A Brief Guide to Child Support Across State Lines

Parents who have dealt with child custody and child support matters know they can be complex, and the potential emotion behind these processes only increases that complexity. Other factors can also lead to more daunting child support cases. If the parents don’t reside in the same state, for example, they may need to determine which court has jurisdiction and understand how the differences in laws in each state might impact outcomes.

What Is the Uniform Interstate Family Support Act?

The Uniform Interstate Family Support Act is a law enacted by the federal government in 1996 as part of the Personal Responsibility and Work Opportunity Act. That act required that every state adopt the UIFSA or implement a version of it. States that didn’t do so by a certain deadline would face federal defunding for certain programs. All states have adopted some version of the UIFSA.

The UIFSA provides legal processes and support for interstate child support situations. This allows parents to be confident when establishing child support in one state, knowing that it will be enforced in other states if one or both of the parents ends up moving.

What Happens if One Parent Moves With the Children to Another State?

You might not think you—or the other parent—will move in the future, but you don’t know what life changes might happen. One parent may be offered a promotion that’s hard to pass up but involves moving to another state. A sick family member or a new marriage could lead to a move.

Major moves are often stressful. When you’re dealing with a child support or custody situation, they can be even more so. You may want to consult a family law attorney before you make a decision to move to another state so you understand how your move might impact the situation.

Can One Parent Make the Decision to Move the Kids to Another State?

First, it’s important to know that in most cases, one parent can’t simply move to another state and take the kids with them without the knowledge or permission of the other parent. If you have custody arrangements, you may need to agree to a move or the parent may need to seek court approval for the move.

If you’re not sure what type of custody rights you have or whether you can take your kids to a new state, check with a family law attorney.

Do Child Support Orders Stay in Place?

A move doesn’t negate child support orders. Unless you seek a modification, any existing child support orders are still in place and can be enforced. That’s true if you are the parent paying support and you move out of state. It’s also true if the other parent moves out of state with the kids after you agree to the move or they go through the appropriate court processes.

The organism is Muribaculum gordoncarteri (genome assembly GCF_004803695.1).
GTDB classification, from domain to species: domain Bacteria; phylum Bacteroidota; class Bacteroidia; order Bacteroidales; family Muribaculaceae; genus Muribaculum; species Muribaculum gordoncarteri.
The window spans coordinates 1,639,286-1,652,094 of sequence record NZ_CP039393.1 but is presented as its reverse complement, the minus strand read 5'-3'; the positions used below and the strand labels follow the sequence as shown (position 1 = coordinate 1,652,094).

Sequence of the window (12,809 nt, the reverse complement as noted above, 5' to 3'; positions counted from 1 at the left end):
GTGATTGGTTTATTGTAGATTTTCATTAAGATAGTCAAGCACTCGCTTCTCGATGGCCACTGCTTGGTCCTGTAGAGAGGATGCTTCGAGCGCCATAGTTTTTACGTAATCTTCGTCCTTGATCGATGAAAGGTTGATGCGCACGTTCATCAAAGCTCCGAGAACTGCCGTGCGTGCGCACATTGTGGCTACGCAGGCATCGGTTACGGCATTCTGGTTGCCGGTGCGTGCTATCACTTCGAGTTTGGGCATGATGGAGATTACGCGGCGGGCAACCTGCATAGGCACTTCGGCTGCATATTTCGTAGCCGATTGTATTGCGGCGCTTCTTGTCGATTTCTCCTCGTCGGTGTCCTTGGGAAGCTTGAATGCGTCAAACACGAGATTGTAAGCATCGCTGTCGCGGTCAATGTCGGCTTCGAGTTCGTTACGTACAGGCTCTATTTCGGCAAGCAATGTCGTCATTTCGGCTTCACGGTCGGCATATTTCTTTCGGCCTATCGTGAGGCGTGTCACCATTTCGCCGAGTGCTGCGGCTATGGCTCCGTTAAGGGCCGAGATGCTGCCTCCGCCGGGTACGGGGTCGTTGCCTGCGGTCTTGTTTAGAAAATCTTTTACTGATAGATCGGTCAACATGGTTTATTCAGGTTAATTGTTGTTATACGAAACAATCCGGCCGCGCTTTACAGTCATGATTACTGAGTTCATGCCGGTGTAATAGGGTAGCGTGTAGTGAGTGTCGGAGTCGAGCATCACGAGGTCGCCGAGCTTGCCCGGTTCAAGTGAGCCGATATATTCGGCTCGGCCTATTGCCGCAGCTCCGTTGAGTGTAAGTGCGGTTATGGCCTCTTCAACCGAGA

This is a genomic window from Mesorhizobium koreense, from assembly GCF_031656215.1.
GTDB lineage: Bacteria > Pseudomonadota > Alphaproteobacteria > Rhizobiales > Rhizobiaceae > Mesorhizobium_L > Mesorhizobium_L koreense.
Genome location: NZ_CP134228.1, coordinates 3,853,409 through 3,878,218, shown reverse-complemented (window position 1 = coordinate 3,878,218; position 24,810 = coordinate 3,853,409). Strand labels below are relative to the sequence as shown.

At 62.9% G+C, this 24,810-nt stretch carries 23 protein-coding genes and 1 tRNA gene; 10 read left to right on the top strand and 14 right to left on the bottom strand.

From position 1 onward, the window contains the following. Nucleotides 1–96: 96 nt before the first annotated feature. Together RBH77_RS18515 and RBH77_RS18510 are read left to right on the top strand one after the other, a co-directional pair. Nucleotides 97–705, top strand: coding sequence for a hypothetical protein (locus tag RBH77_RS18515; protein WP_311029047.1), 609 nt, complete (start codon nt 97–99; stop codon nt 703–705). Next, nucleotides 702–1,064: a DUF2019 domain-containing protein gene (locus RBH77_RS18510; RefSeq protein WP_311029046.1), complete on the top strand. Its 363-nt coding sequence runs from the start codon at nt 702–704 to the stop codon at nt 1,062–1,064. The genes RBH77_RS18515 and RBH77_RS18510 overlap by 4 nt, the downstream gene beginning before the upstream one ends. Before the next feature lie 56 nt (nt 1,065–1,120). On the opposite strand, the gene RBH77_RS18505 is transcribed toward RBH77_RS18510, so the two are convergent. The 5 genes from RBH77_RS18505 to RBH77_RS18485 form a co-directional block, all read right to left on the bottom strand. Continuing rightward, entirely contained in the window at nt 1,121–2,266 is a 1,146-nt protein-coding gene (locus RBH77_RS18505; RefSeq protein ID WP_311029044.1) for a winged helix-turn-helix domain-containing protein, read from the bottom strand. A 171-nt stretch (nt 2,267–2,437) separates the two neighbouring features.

Can the Non-custodial Parent Make the Decision to Move Without the Kids?

If you don’t have physical custody of your kids, you can choose to move out of state without the other parent’s permission. However, you may want to consider how it impacts your relationship with your kids. Depending on where you move, it may be more difficult to adhere to visitation schedules, and the other parent may not be obligated to allow the children to go out of state to visit you.

What if Child Support Hasn’t Been Decided or You Want a Modification?

If the parents end up in different states before child support has been set up—for example, one parent moves to a new state during or before a divorce process—you will first have to figure out which state courts have jurisdiction. The UIFSA and other laws help determine this, so you can talk to a family law attorney to understand which courts have jurisdiction.

Typically, the state where the children live—or the state they lived in at the beginning of a divorce proceeding—has jurisdiction. If you file anything with a state that doesn’t have jurisdiction, it will be forwarded to the court in the state and county that does. However, in some cases, you may be able to request that the matter be moved to a different jurisdiction. For example, if the children have moved to a new jurisdiction and have resided there with one of the parents for six months or more, the courts might consider moving the case.

The same is true with a modification order. You may need to work with the original court, but if everyone has moved away from that jurisdiction, you could ask for the case to be moved.

This brings up another common challenge when dealing with child support cases across state lines: Someone may need to travel for the case or request hearings via video conference. This can add an extra layer of stress and expense to such proceedings.

An Experienced Indiana Family Law Attorney Can Help

Whether you’re seeking child support or paying it, these cases can have a major financial impact. Getting help from an experienced family law attorney can make a positive impact on your case.

Your lawyer can provide you with information about relevant laws and what to expect during your case. They can also help you navigate complex processes, such as those that might be involved if you are dealing with interstate child support issues.

To find out if we can help with your child support case, give the Deidra Haynes Law Office a call at 317-785-1832.